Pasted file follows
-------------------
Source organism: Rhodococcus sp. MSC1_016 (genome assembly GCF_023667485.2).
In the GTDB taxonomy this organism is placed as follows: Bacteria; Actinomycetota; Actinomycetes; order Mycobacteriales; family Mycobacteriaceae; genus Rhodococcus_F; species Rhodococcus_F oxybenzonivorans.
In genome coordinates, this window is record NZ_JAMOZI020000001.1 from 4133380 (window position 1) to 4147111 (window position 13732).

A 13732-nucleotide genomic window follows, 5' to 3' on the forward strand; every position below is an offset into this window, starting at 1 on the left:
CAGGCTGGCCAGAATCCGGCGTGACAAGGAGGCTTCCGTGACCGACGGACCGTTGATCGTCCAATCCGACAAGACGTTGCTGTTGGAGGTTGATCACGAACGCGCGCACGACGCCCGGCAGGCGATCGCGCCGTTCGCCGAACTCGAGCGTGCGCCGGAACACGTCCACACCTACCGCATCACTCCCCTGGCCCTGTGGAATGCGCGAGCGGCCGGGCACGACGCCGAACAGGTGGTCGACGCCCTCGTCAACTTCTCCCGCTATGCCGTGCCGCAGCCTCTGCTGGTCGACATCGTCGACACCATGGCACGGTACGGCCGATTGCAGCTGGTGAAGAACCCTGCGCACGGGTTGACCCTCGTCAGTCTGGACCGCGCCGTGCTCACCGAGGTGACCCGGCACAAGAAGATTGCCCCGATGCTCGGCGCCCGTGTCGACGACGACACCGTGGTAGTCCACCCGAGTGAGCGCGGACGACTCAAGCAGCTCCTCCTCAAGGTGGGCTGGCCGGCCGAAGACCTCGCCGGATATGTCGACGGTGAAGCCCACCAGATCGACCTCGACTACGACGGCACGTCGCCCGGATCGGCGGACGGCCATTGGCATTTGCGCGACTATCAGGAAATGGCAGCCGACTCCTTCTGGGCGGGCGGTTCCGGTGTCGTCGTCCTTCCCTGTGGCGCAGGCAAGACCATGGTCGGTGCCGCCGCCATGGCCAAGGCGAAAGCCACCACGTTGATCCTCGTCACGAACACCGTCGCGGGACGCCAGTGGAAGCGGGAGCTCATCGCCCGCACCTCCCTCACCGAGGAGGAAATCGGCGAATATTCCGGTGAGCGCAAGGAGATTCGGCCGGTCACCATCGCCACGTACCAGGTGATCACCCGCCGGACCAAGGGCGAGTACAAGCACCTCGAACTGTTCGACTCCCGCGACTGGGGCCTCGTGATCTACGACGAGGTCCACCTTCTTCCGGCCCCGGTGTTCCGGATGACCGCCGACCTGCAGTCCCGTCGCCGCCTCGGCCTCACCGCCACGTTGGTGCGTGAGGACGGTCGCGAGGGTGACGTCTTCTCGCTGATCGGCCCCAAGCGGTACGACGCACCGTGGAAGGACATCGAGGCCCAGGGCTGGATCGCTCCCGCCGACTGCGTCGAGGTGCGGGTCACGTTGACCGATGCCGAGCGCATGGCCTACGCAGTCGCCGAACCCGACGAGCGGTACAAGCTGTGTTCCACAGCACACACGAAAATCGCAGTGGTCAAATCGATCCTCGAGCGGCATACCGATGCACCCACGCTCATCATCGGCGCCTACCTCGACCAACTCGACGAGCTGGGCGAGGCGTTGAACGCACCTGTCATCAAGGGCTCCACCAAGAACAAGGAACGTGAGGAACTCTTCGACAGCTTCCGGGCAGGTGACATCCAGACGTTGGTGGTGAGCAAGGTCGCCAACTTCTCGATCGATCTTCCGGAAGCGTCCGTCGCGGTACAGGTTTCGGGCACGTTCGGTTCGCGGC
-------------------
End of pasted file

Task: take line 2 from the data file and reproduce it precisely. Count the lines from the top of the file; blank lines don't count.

In the GTDB taxonomy this organism is placed as follows: Bacteria; Actinomycetota; Actinomycetes; order Mycobacteriales; family Mycobacteriaceae; genus Rhodococcus_F; species Rhodococcus_F oxybenzonivorans.